Texas Senate passes bill that would ban public camping, using parks for designated homeless camps

House Bill 1925 passed the Texas Senate 27-4 on May 20. (Jack Flagler/Community Impact Newspaper)
House Bill 1925 passed the Texas Senate 27-4 on May 20. (Jack Flagler/Community Impact Newspaper)

House Bill 1925 passed the Texas Senate 27-4 on May 20. (Jack Flagler/Community Impact Newspaper)

This story has been updated to include comments from Steve Adler and Sarah Eckhardt.

A measure that would ban public camping statewide passed the Texas Senate in a 27-4 vote May 20, and after final review in the Legislature it could be signed into law by Gov. Greg Abbott and become effective this year.

House Bill 1925, authored by several members of the Texas House and sponsored by state Sen. Dawn Buckingham, R-Lakeway, would make camping in public spaces including parks a Class C misdemeanor, require local governments to seek state approval for the establishment of designated campsites for the homeless and prevent such camps from being located in parkland. The bill passed the House on May 6.

On the Senate floor Thursday, state Sen. Sarah Eckhardt, D-Austin, called for the state to make additional investments in other areas such as housing, health care and workforce training alongside measures to penalize camping ahead of her vote against the bill.

"I will not defend the city of Austin lifting their camping ban without a plan—it didn't help these poor people find their way to a home. But, I cannot support this statewide camping ban—it also does little to help these people find their way to a home," Eckhardt said.

The bill's initial passage through both state legislative chambers comes as the city of Austin is grappling with the mitigation of its homelessness crisis and weeks after more than 57% of Austinites voted to reinstate their own municipal camping ban. The passage of a provision keeping local governments from setting up sanctioned homeless campgrounds in parkland also follows a preliminary briefing from Austin city staff May 18 that identified a range of parks as possible locations for such campsites.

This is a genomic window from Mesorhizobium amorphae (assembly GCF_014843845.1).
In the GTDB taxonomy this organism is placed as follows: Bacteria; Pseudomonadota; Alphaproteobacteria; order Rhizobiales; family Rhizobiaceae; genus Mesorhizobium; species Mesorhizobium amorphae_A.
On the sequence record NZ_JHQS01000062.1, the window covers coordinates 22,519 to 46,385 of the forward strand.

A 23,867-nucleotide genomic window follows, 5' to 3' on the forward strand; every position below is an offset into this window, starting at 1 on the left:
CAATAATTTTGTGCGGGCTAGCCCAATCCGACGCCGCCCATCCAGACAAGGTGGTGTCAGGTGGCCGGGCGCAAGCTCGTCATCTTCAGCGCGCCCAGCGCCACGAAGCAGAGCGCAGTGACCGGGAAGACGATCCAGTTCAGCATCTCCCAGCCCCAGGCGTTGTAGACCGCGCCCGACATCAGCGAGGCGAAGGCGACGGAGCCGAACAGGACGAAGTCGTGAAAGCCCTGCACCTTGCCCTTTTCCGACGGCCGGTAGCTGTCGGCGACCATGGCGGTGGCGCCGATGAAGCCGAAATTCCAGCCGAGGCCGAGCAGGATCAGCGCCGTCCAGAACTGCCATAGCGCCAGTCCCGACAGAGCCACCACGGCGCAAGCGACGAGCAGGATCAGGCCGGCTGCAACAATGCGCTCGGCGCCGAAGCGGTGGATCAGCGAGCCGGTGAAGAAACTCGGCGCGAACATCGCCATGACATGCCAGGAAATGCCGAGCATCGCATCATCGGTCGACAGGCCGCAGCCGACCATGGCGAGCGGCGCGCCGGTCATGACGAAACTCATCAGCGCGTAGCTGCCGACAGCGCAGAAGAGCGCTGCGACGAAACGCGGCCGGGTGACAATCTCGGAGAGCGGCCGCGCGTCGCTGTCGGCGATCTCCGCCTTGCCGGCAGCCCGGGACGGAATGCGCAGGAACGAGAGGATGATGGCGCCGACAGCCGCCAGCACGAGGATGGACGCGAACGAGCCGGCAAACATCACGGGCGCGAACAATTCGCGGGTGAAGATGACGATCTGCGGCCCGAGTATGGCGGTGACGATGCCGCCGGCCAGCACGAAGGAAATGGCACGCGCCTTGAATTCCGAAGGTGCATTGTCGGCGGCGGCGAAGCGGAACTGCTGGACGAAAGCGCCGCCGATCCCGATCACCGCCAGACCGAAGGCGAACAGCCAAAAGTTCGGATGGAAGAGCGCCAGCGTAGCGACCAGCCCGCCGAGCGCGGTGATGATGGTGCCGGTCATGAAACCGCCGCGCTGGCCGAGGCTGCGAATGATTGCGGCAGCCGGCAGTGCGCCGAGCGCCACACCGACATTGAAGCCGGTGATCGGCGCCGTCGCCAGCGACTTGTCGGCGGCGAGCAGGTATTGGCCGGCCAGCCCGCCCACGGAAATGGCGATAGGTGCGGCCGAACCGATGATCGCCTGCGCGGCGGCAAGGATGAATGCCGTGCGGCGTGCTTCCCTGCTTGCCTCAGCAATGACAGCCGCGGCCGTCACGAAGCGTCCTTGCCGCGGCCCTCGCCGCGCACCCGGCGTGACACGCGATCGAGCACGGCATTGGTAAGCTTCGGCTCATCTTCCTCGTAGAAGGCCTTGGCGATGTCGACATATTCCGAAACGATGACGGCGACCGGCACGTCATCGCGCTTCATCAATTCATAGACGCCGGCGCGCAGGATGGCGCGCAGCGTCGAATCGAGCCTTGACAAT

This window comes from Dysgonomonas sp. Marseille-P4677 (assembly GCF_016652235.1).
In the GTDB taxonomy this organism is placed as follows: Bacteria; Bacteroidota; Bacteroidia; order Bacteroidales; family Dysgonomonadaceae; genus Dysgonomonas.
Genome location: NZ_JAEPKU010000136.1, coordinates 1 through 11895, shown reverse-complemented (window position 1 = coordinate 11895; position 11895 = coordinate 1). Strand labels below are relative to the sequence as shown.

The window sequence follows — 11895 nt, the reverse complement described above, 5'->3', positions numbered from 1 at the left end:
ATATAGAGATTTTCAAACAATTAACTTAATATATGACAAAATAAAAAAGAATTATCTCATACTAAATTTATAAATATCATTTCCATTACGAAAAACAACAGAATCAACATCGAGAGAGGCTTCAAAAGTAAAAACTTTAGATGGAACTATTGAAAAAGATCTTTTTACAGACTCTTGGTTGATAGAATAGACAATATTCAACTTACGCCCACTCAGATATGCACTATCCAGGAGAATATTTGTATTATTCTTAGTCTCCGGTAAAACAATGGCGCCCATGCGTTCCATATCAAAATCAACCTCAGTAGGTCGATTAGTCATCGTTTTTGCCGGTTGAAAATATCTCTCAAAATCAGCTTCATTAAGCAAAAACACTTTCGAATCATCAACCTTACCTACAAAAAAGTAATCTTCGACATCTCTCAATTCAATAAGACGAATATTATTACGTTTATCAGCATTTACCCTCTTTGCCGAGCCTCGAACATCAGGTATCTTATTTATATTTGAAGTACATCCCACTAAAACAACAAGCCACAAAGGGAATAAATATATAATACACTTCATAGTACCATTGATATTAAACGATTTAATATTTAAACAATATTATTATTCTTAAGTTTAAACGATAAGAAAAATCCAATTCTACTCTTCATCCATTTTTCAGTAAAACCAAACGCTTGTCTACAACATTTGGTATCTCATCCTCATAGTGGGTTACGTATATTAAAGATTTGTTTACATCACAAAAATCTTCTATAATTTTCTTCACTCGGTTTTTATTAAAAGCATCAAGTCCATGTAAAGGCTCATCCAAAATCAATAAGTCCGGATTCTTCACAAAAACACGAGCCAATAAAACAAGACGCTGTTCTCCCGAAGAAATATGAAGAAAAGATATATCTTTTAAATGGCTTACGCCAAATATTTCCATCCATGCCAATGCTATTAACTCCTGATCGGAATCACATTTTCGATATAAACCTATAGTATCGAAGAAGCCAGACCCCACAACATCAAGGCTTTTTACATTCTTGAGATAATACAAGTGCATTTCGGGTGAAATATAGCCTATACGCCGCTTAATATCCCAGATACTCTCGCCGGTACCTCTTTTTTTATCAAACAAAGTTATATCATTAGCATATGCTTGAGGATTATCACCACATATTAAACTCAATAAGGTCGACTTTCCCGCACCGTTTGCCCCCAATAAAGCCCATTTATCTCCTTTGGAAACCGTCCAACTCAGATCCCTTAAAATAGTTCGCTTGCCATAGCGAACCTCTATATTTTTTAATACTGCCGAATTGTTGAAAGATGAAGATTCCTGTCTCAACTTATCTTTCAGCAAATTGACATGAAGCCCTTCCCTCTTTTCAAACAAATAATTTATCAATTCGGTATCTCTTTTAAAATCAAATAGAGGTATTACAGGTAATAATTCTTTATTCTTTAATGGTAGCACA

Whether any of those sites would come under serious consideration by City Council remained to be seen with several members questioning the viability of those options after the first staff report. A second staff briefing on the designated campground concept is expected in early June.

A city spokesperson declined to comment on whether the bill's passage could affect Austin's own phased approach to enforcing a ban on public camping and the ongoing development of a sanctioned campsite plan until it becomes law.

The Senate's vote to pass HB 1925 was immediately lauded by Save Austin Now co-founders Matt Mackowiak and Cleo Petricek, the leaders of the political action committee behind the reinstatement of Austin's homeless ordinances through Proposition B. Mackowiak and Petricek have repeatedly spoken out against City Council's approach to tackling homelessness this spring and said the bill's movement toward becoming state law once again signaled bipartisan disapproval of Austin's strategy.

"Austinites demanded a safe and clean city for everyone when more than 90,000 ... voted in favor of Prop. B in the May 1st municipal election," the pair said in a statement. "Since then, the city has outrageously proposed city parks and public libraries among their camping sites, showing that they are not taking the May 1st election result seriously. Austin’s political leaders need to wake up. The Texas Legislature is responding to the disastrous results of the public camping ordinance. When will City Hall start to listen?”

In a statement May 20, Mayor Steve Adler said Austin would involve the state in its campground selection process, while also echoing Eckhardt's calls for additional homeless and housing support at the state level.

“The Senate is now proposing that the governor be involved in selecting sites of sanctioned camp areas. We will certainly work with the governor on selecting sites for camping, but what we really need is his help with mental health intervention and housing," Adler said.


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